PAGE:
A couple of women passed me, but I stayed with them for as long as I could. I had never really raced this early in a full Ironman before. But here I was in the top 30% of the pro field - or so I thought. At the turnarounds, I gradually discovered that the volunteers in the changing tent had been wrong. I had definitely not been fifth out of the water. I didn't know what place I was in, but I wasn't doing as well as I thought. At the halfway mark, my bike split was 2:37 - the exact same bike split I had posted in the 70.3 two months ago. But now I had to do it again.
Crap. I had gone out much too fast. You have to burn some matches in pro racing, but not that many matches. I realized my mentality also played a part. When I solidly believed I was in 5th place, I was riding really well. When I realized I had no idea what place I was in, I lost motivation and slowed down significantly. I now convinced myself that I was in 8th place. I didn't know if that was actually true, but believing in it helped me retrieve some of the energy I'd had earlier.
After all the water and fluids I'd gone through, I needed to pee, and debated whether to stop at a porta potty or attempt to do it on the bike. Peeing on the bike is actually a difficult skill, because you're working against all those reflexes you've developed since childhood. It does save time, though. I eventually got my body to pee while riding - but ooowww! I realized I had forgotten to put on anti-chafe cream that morning, and 5+ hours in the saddle had caused significant chafing at the tops of my thighs. The rest of the bike was really painful - thank goodness I'd procrastinated and not peed earlier!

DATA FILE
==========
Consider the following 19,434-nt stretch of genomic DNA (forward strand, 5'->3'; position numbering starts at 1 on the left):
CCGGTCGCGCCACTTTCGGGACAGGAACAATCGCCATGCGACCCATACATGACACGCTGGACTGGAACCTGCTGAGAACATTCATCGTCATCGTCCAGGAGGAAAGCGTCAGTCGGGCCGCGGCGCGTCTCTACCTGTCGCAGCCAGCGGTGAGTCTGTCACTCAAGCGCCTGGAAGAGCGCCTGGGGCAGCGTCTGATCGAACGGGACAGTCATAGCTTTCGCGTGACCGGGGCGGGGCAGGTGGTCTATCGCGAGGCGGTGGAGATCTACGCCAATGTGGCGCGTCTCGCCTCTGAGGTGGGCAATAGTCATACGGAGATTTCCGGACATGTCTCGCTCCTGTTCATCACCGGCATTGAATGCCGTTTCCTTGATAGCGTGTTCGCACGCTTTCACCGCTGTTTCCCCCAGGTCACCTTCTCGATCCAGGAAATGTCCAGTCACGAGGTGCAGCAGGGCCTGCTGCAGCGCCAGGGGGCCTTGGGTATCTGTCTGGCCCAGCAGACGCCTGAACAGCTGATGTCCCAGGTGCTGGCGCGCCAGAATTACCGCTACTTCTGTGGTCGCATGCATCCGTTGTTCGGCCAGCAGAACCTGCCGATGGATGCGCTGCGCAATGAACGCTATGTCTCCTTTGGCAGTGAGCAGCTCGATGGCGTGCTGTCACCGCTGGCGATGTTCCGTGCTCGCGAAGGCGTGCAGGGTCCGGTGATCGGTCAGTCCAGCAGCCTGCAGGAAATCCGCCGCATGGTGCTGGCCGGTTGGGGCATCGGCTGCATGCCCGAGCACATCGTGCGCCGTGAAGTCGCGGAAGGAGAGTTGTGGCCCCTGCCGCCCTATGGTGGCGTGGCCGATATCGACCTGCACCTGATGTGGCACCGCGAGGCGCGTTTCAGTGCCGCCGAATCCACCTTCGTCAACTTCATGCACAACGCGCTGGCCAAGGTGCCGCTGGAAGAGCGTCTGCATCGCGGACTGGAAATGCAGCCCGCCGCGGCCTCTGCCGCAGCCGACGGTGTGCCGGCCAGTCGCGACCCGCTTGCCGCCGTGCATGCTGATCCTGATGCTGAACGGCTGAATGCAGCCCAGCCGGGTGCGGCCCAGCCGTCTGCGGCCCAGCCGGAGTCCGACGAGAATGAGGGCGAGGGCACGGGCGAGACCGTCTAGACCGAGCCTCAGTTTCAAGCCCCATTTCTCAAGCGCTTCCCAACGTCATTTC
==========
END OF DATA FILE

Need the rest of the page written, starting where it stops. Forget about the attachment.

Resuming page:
I made it to the end of the bike, with a split of 5:29. My legs didn't have the magic speed they'd had in the 70.3, but I was relieved that running didn't hurt my chafing nearly as much as cycling did, and that my left heel wasn't bothering me as much as I'd feared.
The first half of the marathon, I held 8-minute mile pace. If I broke 3:30, I could get a PR! As I approached mile 20, I was starting to hit the wall. Shortly before the last turn around, Katy Cargiulo passed me. I dug deep and somehow managed to match her pace. We ran alongside each other - sometimes one of us surging ahead, sometime the other. This went on for maybe ten minutes, and then I wasn't able to maintain the pace anymore, and she pulled ahead permanently.
I crossed the line in 10:06:53 - less than a minute off my PR - and it was by far my fastest time on a hilly Ironman course!
It was a breakthrough performance, just as the 70.3 had been, but for completely different reasons. The Mt Tremblant 70.3 was a breakthrough because it was supposed to feel hard and it didn't. The Mt Tremblant full Ironman was a breakthrough because it felt very, very hard but I kept pushing anyway.
Following Mt Tremblant, I went through some rough spots. A continued battle with plantar fasciatis. Two flat tires. Ironman Wisconsin, where I quit, and Cozumel, where I didn't quit, even though I had a tough day. To be continued!